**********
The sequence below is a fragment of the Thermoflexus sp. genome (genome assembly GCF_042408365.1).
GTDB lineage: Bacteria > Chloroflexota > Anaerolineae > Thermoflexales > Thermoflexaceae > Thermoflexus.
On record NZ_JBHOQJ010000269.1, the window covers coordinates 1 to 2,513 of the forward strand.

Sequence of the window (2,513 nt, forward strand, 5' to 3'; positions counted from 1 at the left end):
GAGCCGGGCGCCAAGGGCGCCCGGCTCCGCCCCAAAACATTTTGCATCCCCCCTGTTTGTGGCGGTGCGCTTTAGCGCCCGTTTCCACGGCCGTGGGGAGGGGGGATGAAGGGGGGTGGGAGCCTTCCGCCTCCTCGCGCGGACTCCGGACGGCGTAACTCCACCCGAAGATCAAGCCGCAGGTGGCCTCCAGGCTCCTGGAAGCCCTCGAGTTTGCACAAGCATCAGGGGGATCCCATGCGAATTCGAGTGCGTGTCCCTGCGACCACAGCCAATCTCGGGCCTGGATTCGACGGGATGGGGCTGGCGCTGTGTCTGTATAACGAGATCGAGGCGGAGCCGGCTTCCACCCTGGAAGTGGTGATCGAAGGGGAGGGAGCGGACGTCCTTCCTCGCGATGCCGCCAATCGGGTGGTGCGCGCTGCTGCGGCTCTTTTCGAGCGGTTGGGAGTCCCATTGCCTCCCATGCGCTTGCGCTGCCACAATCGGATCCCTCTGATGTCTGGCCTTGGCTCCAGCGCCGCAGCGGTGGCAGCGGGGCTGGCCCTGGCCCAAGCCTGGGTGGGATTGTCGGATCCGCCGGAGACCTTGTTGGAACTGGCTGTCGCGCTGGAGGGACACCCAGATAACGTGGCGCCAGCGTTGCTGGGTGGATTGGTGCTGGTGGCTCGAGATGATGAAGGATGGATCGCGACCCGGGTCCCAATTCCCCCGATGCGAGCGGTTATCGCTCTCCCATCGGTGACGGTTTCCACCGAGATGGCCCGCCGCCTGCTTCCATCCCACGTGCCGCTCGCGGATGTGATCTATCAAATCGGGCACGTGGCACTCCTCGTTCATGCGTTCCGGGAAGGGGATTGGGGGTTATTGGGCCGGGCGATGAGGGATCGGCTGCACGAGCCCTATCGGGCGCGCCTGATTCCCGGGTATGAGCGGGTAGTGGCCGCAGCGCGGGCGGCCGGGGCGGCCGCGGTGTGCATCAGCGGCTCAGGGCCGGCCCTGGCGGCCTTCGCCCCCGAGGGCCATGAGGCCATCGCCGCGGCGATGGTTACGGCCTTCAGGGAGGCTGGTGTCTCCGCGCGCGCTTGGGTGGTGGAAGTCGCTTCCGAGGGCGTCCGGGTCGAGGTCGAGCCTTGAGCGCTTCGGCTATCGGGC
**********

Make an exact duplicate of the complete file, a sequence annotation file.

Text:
The sequence below is a fragment of the Thermoflexus sp. genome (genome assembly GCF_042408365.1).
GTDB lineage: Bacteria > Chloroflexota > Anaerolineae > Thermoflexales > Thermoflexaceae > Thermoflexus.
On record NZ_JBHOQJ010000269.1, the window covers coordinates 1 to 2,513 of the forward strand.

Sequence of the window (2,513 nt, forward strand, 5' to 3'; positions counted from 1 at the left end):
GAGCCGGGCGCCAAGGGCGCCCGGCTCCGCCCCAAAACATTTTGCATCCCCCCTGTTTGTGGCGGTGCGCTTTAGCGCCCGTTTCCACGGCCGTGGGGAGGGGGGATGAAGGGGGGTGGGAGCCTTCCGCCTCCTCGCGCGGACTCCGGACGGCGTAACTCCACCCGAAGATCAAGCCGCAGGTGGCCTCCAGGCTCCTGGAAGCCCTCGAGTTTGCACAAGCATCAGGGGGATCCCATGCGAATTCGAGTGCGTGTCCCTGCGACCACAGCCAATCTCGGGCCTGGATTCGACGGGATGGGGCTGGCGCTGTGTCTGTATAACGAGATCGAGGCGGAGCCGGCTTCCACCCTGGAAGTGGTGATCGAAGGGGAGGGAGCGGACGTCCTTCCTCGCGATGCCGCCAATCGGGTGGTGCGCGCTGCTGCGGCTCTTTTCGAGCGGTTGGGAGTCCCATTGCCTCCCATGCGCTTGCGCTGCCACAATCGGATCCCTCTGATGTCTGGCCTTGGCTCCAGCGCCGCAGCGGTGGCAGCGGGGCTGGCCCTGGCCCAAGCCTGGGTGGGATTGTCGGATCCGCCGGAGACCTTGTTGGAACTGGCTGTCGCGCTGGAGGGACACCCAGATAACGTGGCGCCAGCGTTGCTGGGTGGATTGGTGCTGGTGGCTCGAGATGATGAAGGATGGATCGCGACCCGGGTCCCAATTCCCCCGATGCGAGCGGTTATCGCTCTCCCATCGGTGACGGTTTCCACCGAGATGGCCCGCCGCCTGCTTCCATCCCACGTGCCGCTCGCGGATGTGATCTATCAAATCGGGCACGTGGCACTCCTCGTTCATGCGTTCCGGGAAGGGGATTGGGGGTTATTGGGCCGGGCGATGAGGGATCGGCTGCACGAGCCCTATCGGGCGCGCCTGATTCCCGGGTATGAGCGGGTAGTGGCCGCAGCGCGGGCGGCCGGGGCGGCCGCGGTGTGCATCAGCGGCTCAGGGCCGGCCCTGGCGGCCTTCGCCCCCGAGGGCCATGAGGCCATCGCCGCGGCGATGGTTACGGCCTTCAGGGAGGCTGGTGTCTCCGCGCGCGCTTGGGTGGTGGAAGTCGCTTCCGAGGGCGTCCGGGTCGAGGTCGAGCCTTGAGCGCTTCGGCTATCGGGC